In addition to Colvin’s recognition as Rider of the Year, two of her connections also received annual honors. Bryan Baldwin, the owner of El Primero, was named the Owner of the Year. Colvin piloted El Primero to victory in August 2019 in the $256,640 Platinum Performance/USHJA International Hunter Derby Championship, among other derby and division championship honors throughout the year. Honored as the High Performance Horse of the Year, Private Practice is owned by Brad Wolf. “Peter” is another of Colvin’s equine partners that she has ridden to consistent success, and in 2019 the duo won the $100,000 USHJA/WCHR Peter Wetherill Hunter Spectacular, later winning again in 2020 for the second time in a row.

Colvin will aim to maintain her winning ways in 2020 when horse shows resume in both the hunter and jumper rings. Although the schedule is subject to change, the original calendar included Colvin’s participation from July to the end of the year at the Blowing Rock Charity Horse Show, Bluegrass Festival Horse Show, Hampton Classic Horse Show, Kentucky National Horse Show, and a series of indoors shows.

For more information, please visit www.victoriacolvin.com.

Support the Future of Para Equestrian Sport

Photo (c) United States Para-Equestrian Association.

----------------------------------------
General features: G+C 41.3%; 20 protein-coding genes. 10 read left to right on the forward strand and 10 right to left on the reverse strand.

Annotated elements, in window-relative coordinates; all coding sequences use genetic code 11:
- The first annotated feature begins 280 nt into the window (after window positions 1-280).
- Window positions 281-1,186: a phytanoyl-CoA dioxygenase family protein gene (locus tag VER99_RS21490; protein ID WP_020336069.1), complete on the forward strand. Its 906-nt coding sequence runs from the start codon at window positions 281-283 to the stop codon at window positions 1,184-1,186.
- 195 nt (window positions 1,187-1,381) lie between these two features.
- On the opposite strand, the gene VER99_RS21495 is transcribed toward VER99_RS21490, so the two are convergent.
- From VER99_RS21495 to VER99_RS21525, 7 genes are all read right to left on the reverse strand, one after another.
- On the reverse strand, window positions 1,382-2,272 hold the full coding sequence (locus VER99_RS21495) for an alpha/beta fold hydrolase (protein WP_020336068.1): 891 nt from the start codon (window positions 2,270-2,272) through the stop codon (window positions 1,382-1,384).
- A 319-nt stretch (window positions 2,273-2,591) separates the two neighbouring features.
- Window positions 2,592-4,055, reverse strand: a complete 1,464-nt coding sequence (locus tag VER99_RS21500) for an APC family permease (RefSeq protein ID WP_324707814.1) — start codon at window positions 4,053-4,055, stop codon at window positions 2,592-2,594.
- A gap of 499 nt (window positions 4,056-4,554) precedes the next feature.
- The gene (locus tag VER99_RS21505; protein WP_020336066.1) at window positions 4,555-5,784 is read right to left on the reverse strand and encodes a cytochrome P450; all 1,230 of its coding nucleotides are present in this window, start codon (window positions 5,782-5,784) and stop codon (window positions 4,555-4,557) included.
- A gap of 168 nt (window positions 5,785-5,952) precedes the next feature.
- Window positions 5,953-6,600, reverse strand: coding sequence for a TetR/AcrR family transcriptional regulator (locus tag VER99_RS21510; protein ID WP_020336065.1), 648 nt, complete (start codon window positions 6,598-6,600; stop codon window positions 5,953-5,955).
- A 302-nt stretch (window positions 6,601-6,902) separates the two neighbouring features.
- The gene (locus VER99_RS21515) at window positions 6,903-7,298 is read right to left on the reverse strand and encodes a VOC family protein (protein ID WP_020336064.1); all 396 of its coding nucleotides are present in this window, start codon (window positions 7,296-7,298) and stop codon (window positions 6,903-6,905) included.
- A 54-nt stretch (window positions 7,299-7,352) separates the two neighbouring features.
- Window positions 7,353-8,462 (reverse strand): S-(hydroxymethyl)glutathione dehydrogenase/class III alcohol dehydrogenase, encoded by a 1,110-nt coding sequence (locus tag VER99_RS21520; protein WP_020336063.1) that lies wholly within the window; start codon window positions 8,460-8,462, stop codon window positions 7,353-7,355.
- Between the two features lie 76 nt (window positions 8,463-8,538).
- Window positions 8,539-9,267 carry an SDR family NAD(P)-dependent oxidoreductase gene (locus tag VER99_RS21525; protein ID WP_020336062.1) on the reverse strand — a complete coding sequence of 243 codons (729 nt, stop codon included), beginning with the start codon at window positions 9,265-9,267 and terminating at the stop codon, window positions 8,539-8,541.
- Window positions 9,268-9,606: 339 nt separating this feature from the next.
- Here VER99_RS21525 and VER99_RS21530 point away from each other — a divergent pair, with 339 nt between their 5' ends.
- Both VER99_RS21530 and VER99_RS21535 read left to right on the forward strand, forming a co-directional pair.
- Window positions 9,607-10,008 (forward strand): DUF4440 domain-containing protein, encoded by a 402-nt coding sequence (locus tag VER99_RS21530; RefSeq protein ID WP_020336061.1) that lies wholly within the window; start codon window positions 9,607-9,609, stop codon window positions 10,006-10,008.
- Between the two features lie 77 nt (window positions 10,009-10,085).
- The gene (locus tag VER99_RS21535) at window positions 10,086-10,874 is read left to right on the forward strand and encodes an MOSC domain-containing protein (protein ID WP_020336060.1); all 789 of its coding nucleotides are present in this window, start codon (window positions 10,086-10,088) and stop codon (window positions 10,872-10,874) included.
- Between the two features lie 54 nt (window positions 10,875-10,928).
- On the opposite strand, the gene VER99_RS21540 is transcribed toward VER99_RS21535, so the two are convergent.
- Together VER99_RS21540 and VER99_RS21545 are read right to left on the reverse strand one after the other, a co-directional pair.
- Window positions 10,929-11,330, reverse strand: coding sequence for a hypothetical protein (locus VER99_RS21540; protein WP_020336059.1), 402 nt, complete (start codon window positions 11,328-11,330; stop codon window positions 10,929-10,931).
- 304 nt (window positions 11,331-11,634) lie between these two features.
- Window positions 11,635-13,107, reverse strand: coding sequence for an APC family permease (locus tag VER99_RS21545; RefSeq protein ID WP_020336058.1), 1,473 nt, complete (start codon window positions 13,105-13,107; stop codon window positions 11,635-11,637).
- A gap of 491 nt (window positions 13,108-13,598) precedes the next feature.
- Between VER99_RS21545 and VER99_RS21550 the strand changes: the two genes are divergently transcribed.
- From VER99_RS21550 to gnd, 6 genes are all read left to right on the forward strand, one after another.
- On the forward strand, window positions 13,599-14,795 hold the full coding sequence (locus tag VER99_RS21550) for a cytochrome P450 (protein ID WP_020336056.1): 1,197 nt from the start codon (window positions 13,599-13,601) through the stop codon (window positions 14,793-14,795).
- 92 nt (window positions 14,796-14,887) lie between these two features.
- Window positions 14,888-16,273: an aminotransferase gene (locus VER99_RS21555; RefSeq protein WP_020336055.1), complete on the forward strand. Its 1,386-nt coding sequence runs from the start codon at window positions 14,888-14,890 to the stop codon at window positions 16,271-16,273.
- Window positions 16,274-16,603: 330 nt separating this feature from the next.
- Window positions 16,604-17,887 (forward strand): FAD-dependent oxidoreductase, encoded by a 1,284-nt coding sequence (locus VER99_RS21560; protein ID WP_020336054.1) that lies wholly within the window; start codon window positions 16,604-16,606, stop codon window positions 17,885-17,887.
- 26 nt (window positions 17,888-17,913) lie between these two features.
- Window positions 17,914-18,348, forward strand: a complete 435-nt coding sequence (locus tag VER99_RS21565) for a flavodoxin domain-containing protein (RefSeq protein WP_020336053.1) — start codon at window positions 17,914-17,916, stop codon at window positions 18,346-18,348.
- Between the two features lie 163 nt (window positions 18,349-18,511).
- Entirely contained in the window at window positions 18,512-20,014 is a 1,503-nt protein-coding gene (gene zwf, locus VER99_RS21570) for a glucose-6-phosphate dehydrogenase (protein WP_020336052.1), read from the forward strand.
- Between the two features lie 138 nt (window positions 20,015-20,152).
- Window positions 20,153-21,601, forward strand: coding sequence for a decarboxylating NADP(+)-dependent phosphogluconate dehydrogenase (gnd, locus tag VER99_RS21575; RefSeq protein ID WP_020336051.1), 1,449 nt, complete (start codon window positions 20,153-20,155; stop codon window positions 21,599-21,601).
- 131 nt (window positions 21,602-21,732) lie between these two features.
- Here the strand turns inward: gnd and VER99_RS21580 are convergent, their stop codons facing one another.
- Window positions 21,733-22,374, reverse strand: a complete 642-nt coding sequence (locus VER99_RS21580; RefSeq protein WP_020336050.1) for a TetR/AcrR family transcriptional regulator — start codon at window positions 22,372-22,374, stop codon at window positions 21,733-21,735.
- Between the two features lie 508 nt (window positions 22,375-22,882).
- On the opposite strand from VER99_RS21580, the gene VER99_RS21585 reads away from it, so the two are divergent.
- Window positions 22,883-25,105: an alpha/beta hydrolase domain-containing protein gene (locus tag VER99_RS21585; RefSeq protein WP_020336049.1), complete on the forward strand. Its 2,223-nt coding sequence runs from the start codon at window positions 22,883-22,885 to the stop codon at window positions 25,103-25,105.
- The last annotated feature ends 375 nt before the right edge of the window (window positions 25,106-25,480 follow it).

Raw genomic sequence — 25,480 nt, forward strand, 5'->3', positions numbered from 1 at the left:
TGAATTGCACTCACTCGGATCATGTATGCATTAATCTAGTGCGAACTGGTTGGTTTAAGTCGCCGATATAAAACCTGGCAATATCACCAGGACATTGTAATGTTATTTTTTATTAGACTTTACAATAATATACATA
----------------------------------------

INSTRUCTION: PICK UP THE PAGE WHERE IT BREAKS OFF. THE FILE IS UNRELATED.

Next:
United States Para-Equestrian Association Mission Statement  

To Help Develop, Promote, Support, and Sustain all USA Para Equestrian Athletes for Regional, National, and International Competition with a focus on Paralympic Equestrian Sport.

United States Para-Equestrian Association Vision Statement  

The vision of the United States Para Equestrian Association (USPEA) is to provide leadership for equestrian sport in the United States of America for athletes with an eligible physical impairment, promoting the pursuit of excellence from the grass roots to the Paralympic Games, based on a foundation of fair, safe competition and the welfare of its horses, and embracing this vision, to be the best national Para Equestrian Association in the world.

About USPEA

The United States Para-Equestrian Association (USPEA) includes every recognized equestrian discipline that is practiced by athletes with an eligible physical impairment with a focus on Paralympic Equestrian Sports. The USPEA is a network of current and past athletes, owners, officials, event organizers, and equestrian enthusiasts. The Association assists athletes to get involved and expand their knowledge and experience in the Disciplines of Para-Equestrian.

USPEA was created to fill a need to assist Para Equestrian disciplines when they came under the governance of the FEI. While Para Equestrian disciplines were originally segregated, they now are integrated in international sport. As each individual Para Equestrian discipline develops, it is USPEA’s mission to always serve as an advisory resource with the ultimate goal that the established able-bodied discipline affiliate will integrate within their organization.